Delaney Holding Out Hope For Big Ten Win

Ohio State has chance to redeem selves, conference tonight

It's not exactly a government secret: The Big Ten, despite being a historic and well-regarded football conference for much of its existence, now resides somewhere just below the Pac-10, and just above the ACC, on the annual list of "best college football conferences." That list would probably start with the SEC or Big 12, and work its way down. Wherever it starts, it isn't with the Big Ten. Not anymore.

Why is that? The answer's simple. The Big Ten can't win a bowl game. They've won only sporadically in the past few years, including 2008-09, in which they've gone 1-5 in bowl appearances. The conference has also lost five straight BCS bowl games. It's hard to imply some sort of strength at the bottom or top of the conference, either; it's pretty obvious that for whatever reason the Big Ten just doesn't play very good football anymore. The country has passed it by.

But! Tonight the conference gets one more chance. Ohio State plays Texas tonight in the BCS Something Something Kind Of Not The National Championship Corporate Sponsor Bowl. For the Buckeyes, it's a chance to redeem their recent BCS appearances. For Delaney, it's the chance to prove, if only for a night, the Big Ten doesn't totally suck:

Big Ten Commissioner Jim Delany isn't dreaming of a 40-point Ohio State victory in the Fiesta Bowl. "What about Ohio State 2, Texas 0?" he said in a telephone interview. "I'd be happy with that. I'm just looking for a win."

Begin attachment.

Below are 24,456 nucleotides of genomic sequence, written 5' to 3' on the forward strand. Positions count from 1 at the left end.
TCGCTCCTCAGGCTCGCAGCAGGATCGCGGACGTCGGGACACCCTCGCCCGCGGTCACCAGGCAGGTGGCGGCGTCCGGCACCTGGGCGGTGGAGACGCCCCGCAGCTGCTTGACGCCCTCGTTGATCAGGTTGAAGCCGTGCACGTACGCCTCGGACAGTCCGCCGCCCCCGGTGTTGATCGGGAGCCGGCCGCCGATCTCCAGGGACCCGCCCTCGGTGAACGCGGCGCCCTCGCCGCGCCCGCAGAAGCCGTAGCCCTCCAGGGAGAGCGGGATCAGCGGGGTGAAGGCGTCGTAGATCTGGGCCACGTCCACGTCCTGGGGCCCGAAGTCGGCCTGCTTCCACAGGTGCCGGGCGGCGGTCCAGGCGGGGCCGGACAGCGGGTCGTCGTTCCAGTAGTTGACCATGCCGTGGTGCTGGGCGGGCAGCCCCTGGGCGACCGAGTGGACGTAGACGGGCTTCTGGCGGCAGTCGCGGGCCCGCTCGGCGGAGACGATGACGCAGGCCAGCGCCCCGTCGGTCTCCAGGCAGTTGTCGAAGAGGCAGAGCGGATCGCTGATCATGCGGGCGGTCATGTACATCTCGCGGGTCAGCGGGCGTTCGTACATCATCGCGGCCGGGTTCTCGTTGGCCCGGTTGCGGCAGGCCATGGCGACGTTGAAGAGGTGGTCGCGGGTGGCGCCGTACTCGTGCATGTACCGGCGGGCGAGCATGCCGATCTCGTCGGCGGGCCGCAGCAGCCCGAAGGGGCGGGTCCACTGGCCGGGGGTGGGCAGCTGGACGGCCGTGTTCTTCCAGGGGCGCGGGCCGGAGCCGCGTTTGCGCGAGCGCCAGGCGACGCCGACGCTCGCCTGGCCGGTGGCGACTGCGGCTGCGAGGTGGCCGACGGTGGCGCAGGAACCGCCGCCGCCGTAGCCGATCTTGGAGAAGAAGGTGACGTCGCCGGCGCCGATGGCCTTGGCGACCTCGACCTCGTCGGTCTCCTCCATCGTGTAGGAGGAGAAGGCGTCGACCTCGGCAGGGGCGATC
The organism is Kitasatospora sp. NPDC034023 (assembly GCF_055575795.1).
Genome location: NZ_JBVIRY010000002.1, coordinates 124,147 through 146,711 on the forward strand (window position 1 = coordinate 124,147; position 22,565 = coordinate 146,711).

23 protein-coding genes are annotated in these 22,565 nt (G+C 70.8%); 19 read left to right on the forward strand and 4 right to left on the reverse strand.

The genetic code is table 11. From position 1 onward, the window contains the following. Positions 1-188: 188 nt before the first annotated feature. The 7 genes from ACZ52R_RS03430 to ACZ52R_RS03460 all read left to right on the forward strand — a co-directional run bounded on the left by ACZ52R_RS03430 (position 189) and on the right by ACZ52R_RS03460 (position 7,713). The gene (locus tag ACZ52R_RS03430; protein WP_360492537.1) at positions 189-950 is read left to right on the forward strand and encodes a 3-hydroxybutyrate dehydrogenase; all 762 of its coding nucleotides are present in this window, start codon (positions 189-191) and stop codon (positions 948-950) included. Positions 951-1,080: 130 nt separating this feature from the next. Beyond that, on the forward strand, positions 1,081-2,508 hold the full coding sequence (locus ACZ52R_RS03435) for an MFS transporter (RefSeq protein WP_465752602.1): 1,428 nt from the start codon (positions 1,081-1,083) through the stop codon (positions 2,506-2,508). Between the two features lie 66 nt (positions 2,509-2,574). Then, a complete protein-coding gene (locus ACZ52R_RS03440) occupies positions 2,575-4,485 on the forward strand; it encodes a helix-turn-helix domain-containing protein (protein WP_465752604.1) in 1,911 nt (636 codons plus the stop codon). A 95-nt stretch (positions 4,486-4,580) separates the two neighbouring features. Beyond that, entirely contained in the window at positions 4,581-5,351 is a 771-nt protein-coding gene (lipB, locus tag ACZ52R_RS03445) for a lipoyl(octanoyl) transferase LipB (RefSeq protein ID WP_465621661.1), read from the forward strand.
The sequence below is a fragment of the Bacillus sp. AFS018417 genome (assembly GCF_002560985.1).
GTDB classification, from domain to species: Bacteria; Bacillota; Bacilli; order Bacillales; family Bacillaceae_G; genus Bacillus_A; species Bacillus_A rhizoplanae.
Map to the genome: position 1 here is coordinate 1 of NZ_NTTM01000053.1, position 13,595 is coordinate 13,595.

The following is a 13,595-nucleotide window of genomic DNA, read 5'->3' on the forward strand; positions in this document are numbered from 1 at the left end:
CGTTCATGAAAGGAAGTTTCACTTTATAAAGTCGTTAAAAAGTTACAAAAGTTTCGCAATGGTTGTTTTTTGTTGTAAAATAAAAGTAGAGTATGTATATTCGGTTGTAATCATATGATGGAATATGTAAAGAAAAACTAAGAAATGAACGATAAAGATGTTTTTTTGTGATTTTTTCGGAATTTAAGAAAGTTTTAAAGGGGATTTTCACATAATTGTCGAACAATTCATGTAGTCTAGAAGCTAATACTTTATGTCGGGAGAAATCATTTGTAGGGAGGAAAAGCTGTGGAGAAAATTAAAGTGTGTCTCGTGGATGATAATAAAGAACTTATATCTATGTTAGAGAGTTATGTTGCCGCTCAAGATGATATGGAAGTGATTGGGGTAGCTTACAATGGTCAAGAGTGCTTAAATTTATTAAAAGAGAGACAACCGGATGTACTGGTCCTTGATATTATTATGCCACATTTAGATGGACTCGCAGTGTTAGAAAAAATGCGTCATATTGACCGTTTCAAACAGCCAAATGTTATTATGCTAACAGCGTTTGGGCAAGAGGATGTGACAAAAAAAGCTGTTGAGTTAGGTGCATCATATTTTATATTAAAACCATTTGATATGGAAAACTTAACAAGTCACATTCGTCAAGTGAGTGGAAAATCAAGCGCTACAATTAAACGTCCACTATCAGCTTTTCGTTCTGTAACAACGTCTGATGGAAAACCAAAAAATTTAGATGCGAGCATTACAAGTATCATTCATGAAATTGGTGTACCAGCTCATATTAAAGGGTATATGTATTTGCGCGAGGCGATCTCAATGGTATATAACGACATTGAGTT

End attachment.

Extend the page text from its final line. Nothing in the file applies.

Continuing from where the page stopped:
He called Penn State's loss to USC in the Rose Bowl "disappointing … not depressing." "You look at it and ask: Did the players play hard, and were they prepared?" Delany asked. "Yes and yes. You know what? SC's a better football team. In all of the [bowl] games I've watched, I'm seeing us get beat by better teams. Then you say: Why is that? I don't have a great answer other than to say that these things tend to be cyclical."

The stereotype, for a while, was that the SEC was the better conference than the Big Ten because it recruited all the speed in the country. This assumes that all the speed in the country comes from the south, or something. But what of the notion that the SEC -- and the Pac-10, and the Big 12 -- are just recruiting better players? Or maybe they have better coaches? Or better facilities? Or all of the above?

Whatever the case, tonight is Delaney's bailout game. Big Ten fans, take heed.

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